How to close my store-dissolve my s-corp. 50/50 owner with a friend.

Discussion in 'Growing and Managing a Business' started by Furbed, Mar 13, 2011.

  1. Furbed

    Furbed
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    For various reasons I would like to close my retail store. I am a 50/50 owner with a friend. We are an S-corp. I would like to close this store and re-open with out my current partner.

    Can I do this? Can I re-open in the same location?

    Thanks in advance for your input!
     
  2. Fergal

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    Welcome to our Business Forum Furbed. Is your partner willing to cooperate with what you are doing or are you doing it without his / her consent?
     
  3. ArcSine

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    It sounds like you want everything to continue as-is....same business operation, same location....except with you as the sole owner.

    If so, can you explore the option of simply buying out your partner's 50% share of the corp? The ownership transition takes place behind the scenes, and the store itself continues without missing a beat.
     
  4. Furbed

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    We are at odds on the direction of the company-at this point I have not toold him what my plans are.

    We have been in a similar situation a few years back and he thinks his share is worth way more than it is. I would buy him out if the price was fair, but I know it will be too much. If the price is too high I can start over under a new name for much less money. The question is can I start a new company-new name similar operation? And if the timing were right could I lease the same store front we are currently in?
     
  5. ArcSine

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    In the majority of cases when a multi-owner corporation is formed, there is simultaneously a document drafted called a Shareholders' Agreement, or something similarly titled. This will most commonly be the case when an attorney handles the set-up.

    In any attorney-drafted SA you'll find the usual boilerplate provisions, which will include some "divorce" provisions. Therein are detailed the agreed-upon procedures the shareholders will follow in the event they want to bid each other adieu. This includes an agreement as to how the corp will be valued, the manner by which the acquiring shareholder will purchase the departing shareholder's stock, how the payments are to be handled, etc.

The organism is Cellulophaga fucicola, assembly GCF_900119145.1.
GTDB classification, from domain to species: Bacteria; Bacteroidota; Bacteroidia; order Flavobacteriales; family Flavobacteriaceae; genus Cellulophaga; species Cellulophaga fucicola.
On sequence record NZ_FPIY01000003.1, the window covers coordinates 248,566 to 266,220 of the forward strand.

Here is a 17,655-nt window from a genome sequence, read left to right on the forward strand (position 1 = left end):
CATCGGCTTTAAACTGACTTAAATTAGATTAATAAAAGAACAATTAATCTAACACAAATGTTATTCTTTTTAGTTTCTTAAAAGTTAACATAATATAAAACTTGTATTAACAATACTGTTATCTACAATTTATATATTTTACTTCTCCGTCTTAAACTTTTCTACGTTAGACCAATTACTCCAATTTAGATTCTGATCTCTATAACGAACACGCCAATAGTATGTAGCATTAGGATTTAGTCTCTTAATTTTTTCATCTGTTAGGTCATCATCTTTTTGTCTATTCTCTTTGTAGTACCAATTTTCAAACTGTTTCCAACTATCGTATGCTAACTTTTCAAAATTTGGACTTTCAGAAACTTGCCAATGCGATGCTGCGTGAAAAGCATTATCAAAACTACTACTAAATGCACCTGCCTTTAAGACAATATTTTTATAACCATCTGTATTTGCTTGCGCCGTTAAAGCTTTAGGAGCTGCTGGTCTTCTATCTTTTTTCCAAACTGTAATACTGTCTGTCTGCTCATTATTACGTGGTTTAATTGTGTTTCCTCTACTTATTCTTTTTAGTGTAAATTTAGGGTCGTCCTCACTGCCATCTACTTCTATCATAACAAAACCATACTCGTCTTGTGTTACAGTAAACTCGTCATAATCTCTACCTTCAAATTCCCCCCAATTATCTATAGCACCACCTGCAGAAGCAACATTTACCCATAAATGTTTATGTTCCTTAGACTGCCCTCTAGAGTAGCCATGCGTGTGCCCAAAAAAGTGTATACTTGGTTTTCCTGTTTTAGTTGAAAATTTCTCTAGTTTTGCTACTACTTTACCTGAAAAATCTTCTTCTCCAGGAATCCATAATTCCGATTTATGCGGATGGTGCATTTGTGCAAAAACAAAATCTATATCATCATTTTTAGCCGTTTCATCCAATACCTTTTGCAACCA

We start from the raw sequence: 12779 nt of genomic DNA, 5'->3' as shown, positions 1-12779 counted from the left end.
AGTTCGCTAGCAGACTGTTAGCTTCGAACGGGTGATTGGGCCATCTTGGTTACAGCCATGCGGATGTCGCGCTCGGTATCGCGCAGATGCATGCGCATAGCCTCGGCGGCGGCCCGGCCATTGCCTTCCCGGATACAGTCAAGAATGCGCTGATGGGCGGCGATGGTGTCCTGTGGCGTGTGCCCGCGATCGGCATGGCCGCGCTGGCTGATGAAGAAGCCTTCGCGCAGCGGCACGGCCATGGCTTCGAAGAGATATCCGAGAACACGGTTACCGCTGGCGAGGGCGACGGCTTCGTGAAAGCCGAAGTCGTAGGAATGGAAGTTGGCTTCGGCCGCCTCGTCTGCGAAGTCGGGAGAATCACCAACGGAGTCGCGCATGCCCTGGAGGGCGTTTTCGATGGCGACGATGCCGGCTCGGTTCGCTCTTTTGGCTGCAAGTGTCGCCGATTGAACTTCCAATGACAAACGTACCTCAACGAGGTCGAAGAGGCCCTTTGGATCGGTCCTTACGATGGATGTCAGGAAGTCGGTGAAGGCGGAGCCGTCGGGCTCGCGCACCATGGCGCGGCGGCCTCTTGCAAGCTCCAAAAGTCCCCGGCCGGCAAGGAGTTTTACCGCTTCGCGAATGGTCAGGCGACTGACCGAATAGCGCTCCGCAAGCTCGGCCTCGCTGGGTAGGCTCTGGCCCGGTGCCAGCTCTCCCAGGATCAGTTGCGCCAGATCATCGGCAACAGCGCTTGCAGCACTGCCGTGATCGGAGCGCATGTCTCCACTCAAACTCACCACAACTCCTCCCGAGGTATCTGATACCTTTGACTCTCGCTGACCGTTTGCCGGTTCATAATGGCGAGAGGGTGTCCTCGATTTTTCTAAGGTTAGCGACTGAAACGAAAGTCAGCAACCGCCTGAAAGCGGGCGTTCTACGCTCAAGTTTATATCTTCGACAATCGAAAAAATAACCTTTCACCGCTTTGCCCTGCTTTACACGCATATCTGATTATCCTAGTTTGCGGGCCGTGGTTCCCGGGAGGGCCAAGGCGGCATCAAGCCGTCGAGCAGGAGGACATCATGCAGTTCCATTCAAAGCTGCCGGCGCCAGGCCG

So first...do you have an SA, and if so, what does it prescribe for a "divorce"? If so, then you must both follow its dictates, unless you mutually agree to amend the SA. If a SA was prepared, it will answer your questions....To what is Other Shareholder entitled if you simply stop operating the existing business?....Is there a noncompete provision that would restrict you in some way from carrying on the business solo?....etc.

    In the absence of an SA, you'd probably default to state law. Every state has a set of corporate statutes that govern corporate activity---including dissolutions and breakups---in the absence of a written agreement between the shareholders.

    In general, the amount you'll have to pay to take over the whole show will probably be the same whether you buyout his half of OldCorp, or simply shut down OldCorp and start up NewCorp. The actual amount (i.e., the determination of the value of a one-half interest in OldCorp) will be determined by--in order--[1] any Shareholders' Agreement; [2] absent [1], whatever the two of you mutually agree to; or [3] lacking [1] and [2], state law.

    The advantage of your buying his half of OldCorp is that there are likely a number of existing accounts, DBAs, agreements, etc., to which OldCorp is a party. You probably have a checking account or two in OldCorp's name. The lease for your premises has OldCorp as the lessee. Maybe even the name of your business is property of OldCorp.

    If you pull the plug on OldCorp and start fresh with NewCorp, all these things have to be transferred. You'll need the landlord to agree to terminate the original lease and re-write a new one for NewCorp, or at least agree to let NewCorp step into OldCorp's shoes for the duration of the existing lease. You'll need to get new tax ID numbers; vendor agreements may need to be revised; creditors of OldCorp may need to be paid off before assets could be xferred to NewCorp;....

    How difficult or easy (or even possible) these transfers would be is very much case-specific.

    Whenever a business partnership is headed for dissolution, AND the partners don't completely agree on every detail of the divorce, it's a great idea to enlist an attorney's expertise. The value of doing so is directly proportional to the amount of assets (and liabilities) involved.

    Best of luck with it!
     

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